How Do We Get Our Mail – Throwback Thursday – Full-Time RV Life

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We have been asked this question a lot lately and it’s been a couple years since my last post about how we receive our mail while on the road.  Here’s the original information with some updates.

There are a myriad of questions that plague someone getting ready to live life everywhere.  We had millions of questions before we started, and one of those questions was regarding mail.  I’m happy to share our experience.

If we are roaming all over the United States, what is our legal address?

This is one of the questions we had from the beginning of our full-time journey.  It’s not a difficult process, but it is one of those “loose ends” needing a bit of time before hitting the road. It is necessary to have a permanent legal address for the IRS, drivers licenses, vehicle registrations, jury duty, voter registration, insurance purposes, etc.  Most RVers choose Texas, South Dakota, or Florida as legal residence states because there are no state taxes.  Since we lived in Florida in our sticks and bricks and already had drivers licenses and vehicle registrations in the Sunshine State, Florida was our choice.

There are many choices for RVers (and yacht and boat dwellers) for mail forwarding, one of the most popular being the Escapees RV Club out of Livingston, Texas.  Many RVers use this service as part of the Escapees and Xscapers RV clubs.  There are also many other mail forwarding companies out there, so I recommend doing some research in finding the company that suits individual needs (budget, services, proximity).

Our choice was St. Brendan’s Isle mail forwarding service out of Green Cove Springs, Florida. Their customer service over the last two and a half years has been impeccable.  They explained to us step-by-step what we needed to accomplish to use their service for our legal address and had the forms available to start the process.  This included establishing a domicile with the county seat, changing addresses on drivers licenses and vehicle registrations, and updating our voter registrations.  We use this address for taxes, banking, and other legal purposes.   Preparation for mail and domicile is key before the full-time departure date because it can cause a delay if not done correctly.  I recommend preparing for the mail change at least 30 days before hitting the road.   This will give plenty of time to file domicile and do the necessary address changes through the Department of Motor Vehicles in the state of origin.  Some of the paperwork has to be handled in person, and the rest can usually be done on line.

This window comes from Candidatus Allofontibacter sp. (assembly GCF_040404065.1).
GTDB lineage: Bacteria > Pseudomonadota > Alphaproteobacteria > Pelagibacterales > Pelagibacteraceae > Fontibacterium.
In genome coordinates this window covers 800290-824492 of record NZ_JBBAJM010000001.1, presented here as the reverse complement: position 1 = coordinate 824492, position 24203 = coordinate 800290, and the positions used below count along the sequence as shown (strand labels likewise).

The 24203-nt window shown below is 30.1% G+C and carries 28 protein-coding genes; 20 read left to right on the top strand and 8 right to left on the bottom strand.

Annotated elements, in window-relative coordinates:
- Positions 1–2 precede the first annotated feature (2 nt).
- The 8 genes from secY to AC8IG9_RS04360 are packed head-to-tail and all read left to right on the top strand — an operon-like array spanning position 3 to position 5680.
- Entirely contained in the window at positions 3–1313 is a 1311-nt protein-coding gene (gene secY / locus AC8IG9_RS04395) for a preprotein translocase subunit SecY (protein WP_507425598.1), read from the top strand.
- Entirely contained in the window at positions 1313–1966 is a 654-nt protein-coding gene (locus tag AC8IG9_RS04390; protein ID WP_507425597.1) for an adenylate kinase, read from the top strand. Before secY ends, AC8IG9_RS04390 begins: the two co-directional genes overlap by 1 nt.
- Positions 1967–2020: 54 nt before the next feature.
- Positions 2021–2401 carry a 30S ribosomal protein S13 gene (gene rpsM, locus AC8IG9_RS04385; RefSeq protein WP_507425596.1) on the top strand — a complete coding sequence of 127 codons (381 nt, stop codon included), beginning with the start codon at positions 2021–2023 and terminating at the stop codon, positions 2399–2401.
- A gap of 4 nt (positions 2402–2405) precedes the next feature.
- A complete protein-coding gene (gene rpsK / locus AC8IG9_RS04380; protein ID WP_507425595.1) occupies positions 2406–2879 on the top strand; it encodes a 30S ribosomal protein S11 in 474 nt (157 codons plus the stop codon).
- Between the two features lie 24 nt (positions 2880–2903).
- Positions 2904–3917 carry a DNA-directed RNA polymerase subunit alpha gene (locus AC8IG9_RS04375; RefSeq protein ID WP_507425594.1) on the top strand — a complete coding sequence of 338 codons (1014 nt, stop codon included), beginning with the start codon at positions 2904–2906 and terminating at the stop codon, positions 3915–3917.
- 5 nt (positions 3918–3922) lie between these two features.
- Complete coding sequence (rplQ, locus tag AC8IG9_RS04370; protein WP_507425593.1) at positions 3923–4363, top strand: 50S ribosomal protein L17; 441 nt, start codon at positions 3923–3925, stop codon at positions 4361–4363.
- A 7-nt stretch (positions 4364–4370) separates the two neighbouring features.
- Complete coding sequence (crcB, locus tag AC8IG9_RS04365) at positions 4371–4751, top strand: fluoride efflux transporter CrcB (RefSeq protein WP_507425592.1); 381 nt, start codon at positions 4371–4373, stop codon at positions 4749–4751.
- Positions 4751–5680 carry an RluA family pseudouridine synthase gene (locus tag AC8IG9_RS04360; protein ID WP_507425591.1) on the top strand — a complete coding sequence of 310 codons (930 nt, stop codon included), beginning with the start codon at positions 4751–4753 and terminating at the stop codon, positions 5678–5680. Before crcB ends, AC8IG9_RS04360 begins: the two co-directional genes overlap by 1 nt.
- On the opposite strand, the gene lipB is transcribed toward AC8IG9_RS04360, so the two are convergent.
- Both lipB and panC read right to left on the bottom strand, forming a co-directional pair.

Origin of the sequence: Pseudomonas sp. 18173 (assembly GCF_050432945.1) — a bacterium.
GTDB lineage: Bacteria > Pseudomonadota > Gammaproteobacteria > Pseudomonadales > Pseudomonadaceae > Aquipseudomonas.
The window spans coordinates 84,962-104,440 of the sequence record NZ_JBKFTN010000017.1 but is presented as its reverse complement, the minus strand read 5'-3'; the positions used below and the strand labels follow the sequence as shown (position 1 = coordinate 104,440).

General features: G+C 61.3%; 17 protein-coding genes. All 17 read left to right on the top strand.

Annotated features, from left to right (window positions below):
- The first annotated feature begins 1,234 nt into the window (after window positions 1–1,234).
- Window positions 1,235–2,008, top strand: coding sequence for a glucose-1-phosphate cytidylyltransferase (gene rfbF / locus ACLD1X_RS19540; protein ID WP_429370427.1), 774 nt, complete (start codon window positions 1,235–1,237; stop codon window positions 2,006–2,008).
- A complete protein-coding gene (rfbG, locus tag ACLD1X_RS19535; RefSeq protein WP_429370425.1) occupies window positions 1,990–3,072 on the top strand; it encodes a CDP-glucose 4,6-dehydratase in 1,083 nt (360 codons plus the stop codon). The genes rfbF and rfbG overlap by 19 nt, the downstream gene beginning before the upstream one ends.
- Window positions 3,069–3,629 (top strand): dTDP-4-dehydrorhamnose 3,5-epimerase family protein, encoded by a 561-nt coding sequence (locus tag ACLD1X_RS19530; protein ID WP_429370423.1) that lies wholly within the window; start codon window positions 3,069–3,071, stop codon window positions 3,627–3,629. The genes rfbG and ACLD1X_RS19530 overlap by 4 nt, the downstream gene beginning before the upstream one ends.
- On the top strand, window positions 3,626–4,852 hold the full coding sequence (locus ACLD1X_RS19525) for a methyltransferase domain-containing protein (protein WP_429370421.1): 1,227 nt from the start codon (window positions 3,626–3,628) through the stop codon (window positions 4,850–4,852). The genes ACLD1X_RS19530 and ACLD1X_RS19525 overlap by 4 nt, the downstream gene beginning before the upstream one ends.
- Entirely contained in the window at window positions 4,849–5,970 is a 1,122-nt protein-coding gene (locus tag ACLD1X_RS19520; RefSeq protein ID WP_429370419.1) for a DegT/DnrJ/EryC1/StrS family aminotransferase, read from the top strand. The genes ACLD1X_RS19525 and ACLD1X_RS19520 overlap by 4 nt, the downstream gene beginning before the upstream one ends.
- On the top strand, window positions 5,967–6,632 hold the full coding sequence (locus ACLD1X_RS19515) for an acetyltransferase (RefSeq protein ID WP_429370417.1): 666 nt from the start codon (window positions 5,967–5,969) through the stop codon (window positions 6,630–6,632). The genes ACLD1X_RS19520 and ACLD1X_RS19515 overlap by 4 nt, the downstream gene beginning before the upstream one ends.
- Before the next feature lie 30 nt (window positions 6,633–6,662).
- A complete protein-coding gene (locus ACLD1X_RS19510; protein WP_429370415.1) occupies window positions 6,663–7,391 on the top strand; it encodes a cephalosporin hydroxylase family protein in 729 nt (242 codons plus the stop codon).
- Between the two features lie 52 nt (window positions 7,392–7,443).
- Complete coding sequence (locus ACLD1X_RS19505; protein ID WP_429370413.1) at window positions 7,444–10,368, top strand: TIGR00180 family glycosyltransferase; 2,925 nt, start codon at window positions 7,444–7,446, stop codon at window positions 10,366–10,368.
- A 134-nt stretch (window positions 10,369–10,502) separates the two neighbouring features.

When we are on the road, where do we receive our UPS, USPS, and Federal Express packages?  

When St. Brendan’s Isle receives our personal mail, they scan the envelope or package label and send via e-mail.  We then indicate on line if they should hold it, mail it, toss it, or open and fax it.  The website is user-friendly and they are extremely prompt with whatever action we instruct.

When we check into an RV park, we request their policy on receiving mail and packages.  If they allow packages to be sent, we use their address for St. Brendan’s Isle to forward our mail.  We also use it for Amazon and other on-line orders for the duration we stay in the park.  If we are near family, we arrange for mail and packages to be sent to their personal address.

What are some of the drawbacks and hassles?

On occasion, we have had problems with receiving mail in certain RV parks.  Here are some of those situations:

  1. Thousand Trails parks usually do not allow United State Post Office mail receipt, but will allow Federal Express and UPS.  It’s important to follow those guidelines, because US mail will be returned to sender.
  2. Some parks will not allow any mail delivery at all.  Since I receive a monthly shipment of medication requiring refrigeration via Federal Express, we have found most RV parks relenting on this policy when explaining the situation.
  3. We’ve had a US post office package delivery refused by an RV park because it arrived after hours at a closed gate.  We were able to pick it up at the local post office before it was returned to sender.
  4. We’ve found it is somewhat cheaper on mail and package forwarding charges to deliver to GENERAL DELIVERY at a local post office near our location if an RV park is fussy about mail.

Being mindful of location and length of stay is important.  It’s really just planning ahead and anticipating the mail needs.  Other ways to save on the hassle of mail is have as much done electronically as possible so rush items can be handled in a timely manner.  Also, trying to have as much sent in one shipment saves shipping costs.

Mail is one of those things on the checklist before getting started in full-time RV life. Believe me, driving that first stretch of road on departure date is a liberating feeling, and all the stress of the preparation is one hundred percent worth it.